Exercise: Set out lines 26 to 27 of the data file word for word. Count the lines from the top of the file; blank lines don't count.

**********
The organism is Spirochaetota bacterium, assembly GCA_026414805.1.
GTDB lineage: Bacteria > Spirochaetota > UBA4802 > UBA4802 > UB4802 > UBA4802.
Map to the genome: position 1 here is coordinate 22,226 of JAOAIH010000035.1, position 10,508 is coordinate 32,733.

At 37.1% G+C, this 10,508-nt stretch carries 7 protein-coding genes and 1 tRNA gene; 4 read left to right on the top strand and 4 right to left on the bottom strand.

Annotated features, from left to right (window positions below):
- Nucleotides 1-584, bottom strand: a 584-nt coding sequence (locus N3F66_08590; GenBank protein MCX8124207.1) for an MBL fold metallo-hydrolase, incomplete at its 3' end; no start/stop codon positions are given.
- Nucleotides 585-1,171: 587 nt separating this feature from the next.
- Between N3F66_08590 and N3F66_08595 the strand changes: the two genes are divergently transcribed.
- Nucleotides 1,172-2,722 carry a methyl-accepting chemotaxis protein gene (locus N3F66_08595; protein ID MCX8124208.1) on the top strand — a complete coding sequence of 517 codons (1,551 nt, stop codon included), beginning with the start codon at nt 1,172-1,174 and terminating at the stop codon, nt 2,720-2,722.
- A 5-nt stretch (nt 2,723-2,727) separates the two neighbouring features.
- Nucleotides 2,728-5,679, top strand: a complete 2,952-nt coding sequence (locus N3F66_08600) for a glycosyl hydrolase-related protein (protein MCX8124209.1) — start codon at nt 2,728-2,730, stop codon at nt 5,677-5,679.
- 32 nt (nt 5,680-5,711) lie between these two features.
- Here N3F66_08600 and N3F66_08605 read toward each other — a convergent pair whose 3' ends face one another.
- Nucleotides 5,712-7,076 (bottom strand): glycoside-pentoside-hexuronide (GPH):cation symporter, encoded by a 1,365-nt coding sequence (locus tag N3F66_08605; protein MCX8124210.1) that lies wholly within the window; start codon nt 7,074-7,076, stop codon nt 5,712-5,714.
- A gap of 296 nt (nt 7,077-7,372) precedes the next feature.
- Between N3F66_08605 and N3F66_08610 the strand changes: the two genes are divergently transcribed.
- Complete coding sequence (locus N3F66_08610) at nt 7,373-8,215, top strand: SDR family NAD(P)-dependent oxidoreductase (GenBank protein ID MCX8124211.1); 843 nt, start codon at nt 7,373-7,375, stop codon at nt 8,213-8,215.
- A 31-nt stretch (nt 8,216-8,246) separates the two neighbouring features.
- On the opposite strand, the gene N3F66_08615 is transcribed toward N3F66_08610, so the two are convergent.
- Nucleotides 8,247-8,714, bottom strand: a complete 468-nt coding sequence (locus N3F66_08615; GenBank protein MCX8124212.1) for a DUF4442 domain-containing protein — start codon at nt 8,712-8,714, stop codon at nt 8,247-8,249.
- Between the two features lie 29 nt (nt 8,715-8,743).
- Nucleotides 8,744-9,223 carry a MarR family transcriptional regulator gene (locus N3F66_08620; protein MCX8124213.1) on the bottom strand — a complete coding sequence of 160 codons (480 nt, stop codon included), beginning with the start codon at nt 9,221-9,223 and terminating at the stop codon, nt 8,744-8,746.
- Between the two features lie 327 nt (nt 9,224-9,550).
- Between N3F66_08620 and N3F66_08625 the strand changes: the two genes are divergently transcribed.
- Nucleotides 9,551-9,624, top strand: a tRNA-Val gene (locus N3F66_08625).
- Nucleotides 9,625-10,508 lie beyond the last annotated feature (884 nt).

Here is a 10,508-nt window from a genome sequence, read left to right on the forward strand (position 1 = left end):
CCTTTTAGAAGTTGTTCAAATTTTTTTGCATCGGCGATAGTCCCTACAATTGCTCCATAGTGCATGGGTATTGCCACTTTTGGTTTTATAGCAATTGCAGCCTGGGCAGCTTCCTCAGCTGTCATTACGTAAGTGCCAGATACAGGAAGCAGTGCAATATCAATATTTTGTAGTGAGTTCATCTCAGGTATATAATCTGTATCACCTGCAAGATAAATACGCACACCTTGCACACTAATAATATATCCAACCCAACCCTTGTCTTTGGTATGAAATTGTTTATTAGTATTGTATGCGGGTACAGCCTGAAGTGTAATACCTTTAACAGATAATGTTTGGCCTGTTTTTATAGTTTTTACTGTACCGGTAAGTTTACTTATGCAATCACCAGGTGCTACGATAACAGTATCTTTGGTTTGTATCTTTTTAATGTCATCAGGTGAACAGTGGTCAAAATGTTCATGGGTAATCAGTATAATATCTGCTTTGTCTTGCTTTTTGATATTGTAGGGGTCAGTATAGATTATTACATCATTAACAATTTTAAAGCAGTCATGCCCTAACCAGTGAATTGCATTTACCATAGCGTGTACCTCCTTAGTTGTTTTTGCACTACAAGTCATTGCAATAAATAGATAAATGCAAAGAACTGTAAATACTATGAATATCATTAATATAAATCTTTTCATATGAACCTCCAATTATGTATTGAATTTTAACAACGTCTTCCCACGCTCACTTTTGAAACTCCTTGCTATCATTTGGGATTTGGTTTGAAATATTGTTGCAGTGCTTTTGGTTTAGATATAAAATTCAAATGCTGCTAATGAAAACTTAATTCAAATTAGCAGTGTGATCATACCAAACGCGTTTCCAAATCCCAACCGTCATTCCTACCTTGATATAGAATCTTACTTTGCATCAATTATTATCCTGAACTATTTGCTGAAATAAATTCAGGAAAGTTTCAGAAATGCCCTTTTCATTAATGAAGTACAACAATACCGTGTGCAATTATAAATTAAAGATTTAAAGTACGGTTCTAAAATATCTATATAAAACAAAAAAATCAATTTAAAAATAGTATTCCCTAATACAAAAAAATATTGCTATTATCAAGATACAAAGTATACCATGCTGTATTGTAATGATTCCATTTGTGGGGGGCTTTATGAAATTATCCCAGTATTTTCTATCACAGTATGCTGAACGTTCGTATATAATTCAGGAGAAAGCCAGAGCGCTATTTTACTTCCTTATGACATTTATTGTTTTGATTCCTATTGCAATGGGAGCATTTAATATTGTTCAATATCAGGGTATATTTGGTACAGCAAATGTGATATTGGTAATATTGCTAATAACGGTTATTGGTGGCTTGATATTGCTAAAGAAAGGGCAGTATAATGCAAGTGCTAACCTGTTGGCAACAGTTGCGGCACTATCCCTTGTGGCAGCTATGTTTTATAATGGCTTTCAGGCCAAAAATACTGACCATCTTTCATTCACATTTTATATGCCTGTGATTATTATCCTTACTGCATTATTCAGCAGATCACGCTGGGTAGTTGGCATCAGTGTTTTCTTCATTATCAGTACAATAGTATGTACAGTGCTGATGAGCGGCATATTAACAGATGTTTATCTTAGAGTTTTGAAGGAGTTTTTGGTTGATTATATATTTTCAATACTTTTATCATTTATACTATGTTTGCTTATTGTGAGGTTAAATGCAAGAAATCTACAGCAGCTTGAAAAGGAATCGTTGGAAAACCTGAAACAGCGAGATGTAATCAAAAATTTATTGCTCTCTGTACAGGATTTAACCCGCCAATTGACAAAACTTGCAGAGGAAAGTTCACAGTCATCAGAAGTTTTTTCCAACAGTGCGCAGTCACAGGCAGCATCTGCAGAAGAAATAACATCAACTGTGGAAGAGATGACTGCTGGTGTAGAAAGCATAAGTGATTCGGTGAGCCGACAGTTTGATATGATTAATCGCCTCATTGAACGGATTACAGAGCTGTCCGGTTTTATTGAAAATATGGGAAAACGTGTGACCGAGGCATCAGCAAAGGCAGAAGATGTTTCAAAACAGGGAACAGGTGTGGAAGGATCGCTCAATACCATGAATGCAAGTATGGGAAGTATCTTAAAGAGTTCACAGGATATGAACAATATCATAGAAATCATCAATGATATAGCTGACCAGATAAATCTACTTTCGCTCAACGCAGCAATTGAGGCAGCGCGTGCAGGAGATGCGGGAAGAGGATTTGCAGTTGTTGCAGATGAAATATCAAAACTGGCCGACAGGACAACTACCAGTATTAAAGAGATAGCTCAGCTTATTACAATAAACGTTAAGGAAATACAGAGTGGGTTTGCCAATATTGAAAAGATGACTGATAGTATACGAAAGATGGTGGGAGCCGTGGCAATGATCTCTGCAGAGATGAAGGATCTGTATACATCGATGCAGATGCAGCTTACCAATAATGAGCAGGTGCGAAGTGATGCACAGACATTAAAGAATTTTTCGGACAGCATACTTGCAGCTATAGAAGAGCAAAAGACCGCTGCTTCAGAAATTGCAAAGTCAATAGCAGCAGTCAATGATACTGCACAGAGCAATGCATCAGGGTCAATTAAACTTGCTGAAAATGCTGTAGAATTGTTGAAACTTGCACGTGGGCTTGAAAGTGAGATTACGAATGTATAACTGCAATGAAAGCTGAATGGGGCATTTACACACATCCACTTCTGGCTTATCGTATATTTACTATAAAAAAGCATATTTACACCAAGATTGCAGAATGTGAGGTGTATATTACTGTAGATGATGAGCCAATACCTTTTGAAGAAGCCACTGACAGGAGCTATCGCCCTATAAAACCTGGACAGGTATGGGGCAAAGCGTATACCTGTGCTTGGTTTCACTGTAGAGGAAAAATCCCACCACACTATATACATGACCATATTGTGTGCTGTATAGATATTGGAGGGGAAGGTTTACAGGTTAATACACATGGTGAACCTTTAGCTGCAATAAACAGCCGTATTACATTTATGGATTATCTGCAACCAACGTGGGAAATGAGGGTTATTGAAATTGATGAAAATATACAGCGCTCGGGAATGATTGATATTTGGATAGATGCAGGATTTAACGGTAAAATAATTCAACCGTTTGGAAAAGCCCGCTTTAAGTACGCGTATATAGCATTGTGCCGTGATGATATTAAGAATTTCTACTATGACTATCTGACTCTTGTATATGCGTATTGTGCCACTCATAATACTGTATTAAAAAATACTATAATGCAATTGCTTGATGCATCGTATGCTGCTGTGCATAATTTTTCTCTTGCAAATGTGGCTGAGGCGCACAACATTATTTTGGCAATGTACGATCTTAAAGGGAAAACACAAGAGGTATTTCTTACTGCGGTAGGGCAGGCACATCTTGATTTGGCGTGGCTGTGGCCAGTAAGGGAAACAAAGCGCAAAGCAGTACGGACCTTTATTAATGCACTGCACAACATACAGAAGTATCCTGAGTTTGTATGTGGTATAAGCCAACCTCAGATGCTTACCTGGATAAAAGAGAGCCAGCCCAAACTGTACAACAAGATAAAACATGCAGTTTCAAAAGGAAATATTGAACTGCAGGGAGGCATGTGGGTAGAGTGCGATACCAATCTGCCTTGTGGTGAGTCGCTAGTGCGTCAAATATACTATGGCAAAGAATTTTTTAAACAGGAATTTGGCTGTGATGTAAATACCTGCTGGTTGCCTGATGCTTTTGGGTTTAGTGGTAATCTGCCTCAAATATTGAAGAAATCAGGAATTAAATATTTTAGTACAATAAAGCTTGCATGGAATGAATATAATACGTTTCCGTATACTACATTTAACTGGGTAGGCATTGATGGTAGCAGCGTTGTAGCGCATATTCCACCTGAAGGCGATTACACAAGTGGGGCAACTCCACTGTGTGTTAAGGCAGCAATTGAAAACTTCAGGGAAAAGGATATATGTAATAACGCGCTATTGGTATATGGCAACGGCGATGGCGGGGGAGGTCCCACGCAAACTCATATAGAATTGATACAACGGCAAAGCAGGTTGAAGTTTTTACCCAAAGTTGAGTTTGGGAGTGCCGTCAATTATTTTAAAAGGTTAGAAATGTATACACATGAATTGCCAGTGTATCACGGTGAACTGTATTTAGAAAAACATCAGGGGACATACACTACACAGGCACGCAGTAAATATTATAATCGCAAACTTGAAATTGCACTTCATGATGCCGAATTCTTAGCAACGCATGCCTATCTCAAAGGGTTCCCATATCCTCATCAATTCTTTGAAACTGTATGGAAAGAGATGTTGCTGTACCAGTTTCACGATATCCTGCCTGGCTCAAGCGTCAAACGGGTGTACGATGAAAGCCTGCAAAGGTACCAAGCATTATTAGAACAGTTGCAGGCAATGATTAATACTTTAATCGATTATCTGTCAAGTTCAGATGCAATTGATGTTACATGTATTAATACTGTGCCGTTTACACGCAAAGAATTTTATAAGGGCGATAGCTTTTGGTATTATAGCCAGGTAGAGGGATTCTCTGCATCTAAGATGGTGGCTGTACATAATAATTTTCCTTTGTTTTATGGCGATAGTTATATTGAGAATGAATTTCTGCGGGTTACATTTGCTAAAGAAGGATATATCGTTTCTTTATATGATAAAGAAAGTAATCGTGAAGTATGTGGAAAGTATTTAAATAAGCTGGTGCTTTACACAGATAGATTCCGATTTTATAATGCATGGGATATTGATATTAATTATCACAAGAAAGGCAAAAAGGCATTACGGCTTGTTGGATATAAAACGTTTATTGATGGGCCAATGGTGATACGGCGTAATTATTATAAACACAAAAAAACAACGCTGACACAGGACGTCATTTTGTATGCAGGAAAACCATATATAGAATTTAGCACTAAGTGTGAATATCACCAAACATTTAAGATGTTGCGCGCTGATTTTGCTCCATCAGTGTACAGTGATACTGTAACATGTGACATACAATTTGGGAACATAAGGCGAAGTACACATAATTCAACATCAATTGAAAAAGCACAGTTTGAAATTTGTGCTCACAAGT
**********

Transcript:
- Nucleotides 9,625-10,508 lie beyond the last annotated feature (884 nt).

Here is a 10,508-nt window from a genome sequence, read left to right on the forward strand (position 1 = left end):